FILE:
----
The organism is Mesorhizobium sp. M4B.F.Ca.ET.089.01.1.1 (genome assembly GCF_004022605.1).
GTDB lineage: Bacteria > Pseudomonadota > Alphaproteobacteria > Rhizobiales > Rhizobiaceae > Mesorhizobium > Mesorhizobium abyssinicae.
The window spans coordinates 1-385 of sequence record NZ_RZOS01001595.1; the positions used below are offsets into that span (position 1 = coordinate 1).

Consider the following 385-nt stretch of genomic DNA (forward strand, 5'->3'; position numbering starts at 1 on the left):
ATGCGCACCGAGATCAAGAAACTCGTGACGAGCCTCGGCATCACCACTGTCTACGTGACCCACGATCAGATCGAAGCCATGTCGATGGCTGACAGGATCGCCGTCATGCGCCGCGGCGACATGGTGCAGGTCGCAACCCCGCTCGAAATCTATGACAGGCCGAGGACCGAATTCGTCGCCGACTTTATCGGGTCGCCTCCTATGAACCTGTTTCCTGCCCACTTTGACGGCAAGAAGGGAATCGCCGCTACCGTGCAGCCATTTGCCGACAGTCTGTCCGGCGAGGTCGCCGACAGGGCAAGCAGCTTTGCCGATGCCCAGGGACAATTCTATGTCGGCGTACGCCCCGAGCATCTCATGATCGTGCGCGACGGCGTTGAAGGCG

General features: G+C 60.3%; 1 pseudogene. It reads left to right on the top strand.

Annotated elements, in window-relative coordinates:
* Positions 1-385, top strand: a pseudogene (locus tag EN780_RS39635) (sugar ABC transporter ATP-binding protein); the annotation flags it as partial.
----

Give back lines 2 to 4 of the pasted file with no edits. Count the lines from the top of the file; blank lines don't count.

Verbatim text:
GTDB lineage: Bacteria > Pseudomonadota > Alphaproteobacteria > Rhizobiales > Rhizobiaceae > Mesorhizobium > Mesorhizobium abyssinicae.
The window spans coordinates 1-385 of sequence record NZ_RZOS01001595.1; the positions used below are offsets into that span (position 1 = coordinate 1).

Consider the following 385-nt stretch of genomic DNA (forward strand, 5'->3'; position numbering starts at 1 on the left):